Note: For those of you who do not know The Humboldt Beacon is a general
circulation weekly paper produced in Fortuna by Fortunans. Its latest
issue was distributed yesterday. Its front page headline reads:

"Behind the Blockade"
"Who Are These People? A Behind-The-Scenes Look At Earth First"

The article is relatively benign when compared to the possibilities for
the Beacon.

Inside is an Editorial that is more disturbing:

"County Faces A Gauntlet It Must Handle Delicately"

Environmental protesters once again have county law enforcement and The
Pacific Lumber Co. in a tight spot.

Protesters have taken over the entrance to a Pacific Lumber logging site
near Grizzly Creek state park on Highway 36 in Carlotta. They are there
taking a stand for their comrade David "Gypsy" Chain, who was killed by
a felled tree on nearby Pacific Lumber land two weeks ago.

This encampment on the edge of Highway 36 is more that a simple barrier.
It is a series of obstacles placed on a private road to prevent logging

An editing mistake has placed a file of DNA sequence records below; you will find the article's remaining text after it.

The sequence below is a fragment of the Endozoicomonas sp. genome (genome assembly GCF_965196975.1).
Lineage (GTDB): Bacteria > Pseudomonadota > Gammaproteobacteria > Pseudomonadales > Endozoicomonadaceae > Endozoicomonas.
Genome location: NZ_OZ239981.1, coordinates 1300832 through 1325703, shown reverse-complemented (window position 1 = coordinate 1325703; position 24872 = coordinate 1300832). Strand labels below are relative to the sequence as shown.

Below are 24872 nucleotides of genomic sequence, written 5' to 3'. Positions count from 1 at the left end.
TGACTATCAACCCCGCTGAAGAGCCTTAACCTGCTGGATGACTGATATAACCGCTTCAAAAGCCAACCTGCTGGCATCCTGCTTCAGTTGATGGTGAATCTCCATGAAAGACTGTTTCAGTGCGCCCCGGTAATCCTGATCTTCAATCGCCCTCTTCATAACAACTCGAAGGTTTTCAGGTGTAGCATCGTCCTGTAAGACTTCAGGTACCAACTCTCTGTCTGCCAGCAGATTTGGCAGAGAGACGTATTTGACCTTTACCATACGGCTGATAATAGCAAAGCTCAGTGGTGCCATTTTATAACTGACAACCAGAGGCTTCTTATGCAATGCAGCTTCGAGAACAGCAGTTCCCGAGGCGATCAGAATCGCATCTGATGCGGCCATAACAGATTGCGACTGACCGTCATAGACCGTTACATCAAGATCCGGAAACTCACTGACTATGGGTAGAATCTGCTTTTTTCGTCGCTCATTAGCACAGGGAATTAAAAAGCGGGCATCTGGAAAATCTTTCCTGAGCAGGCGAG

operations. There are stacked tree branches in the way, trenches, and
abandoned car and people ready to "lock down" in metal sleeves.

They call this site a "free state" and claim it as their own in the name
of Chain and Mother Nature. They will not compromise -- never.

County law enforcement must soon deal with this predicament. How will
they force these protesters from Pacific Lumber land? This may be the
most elaborate scheme of non-violent protesting that have encountered
since the Headwaters issue first surfaced a decade ago. the Grizzly
Creek camp becomes stronger and more fortified every day the county
waits for protesters to just go away.

Should something have been done before such a gauntlet was organized?
Surely the sheriff thought of that option, but with protesters grieving
over Chain's death, it would have been a pubic relations nightmare to
clear them off Pacific Lumber property too soon. It would have been
another notch in the insensitivity belt for the county.

Now, time will tell how the county purges the site of protesters. Let's
hope calm heads prevail. Let's hope when technicians are called to cut
away the steel-cemented pipes that link protesters to cars, guardrails
and culverts, no one will be injured.

Once again, this game of cat-and-mouse has escalated, and it appears the
forest is a dangerous place to play.

This blockade will take time to dismantle. And in the end no one wins.

The chase just keeps going.

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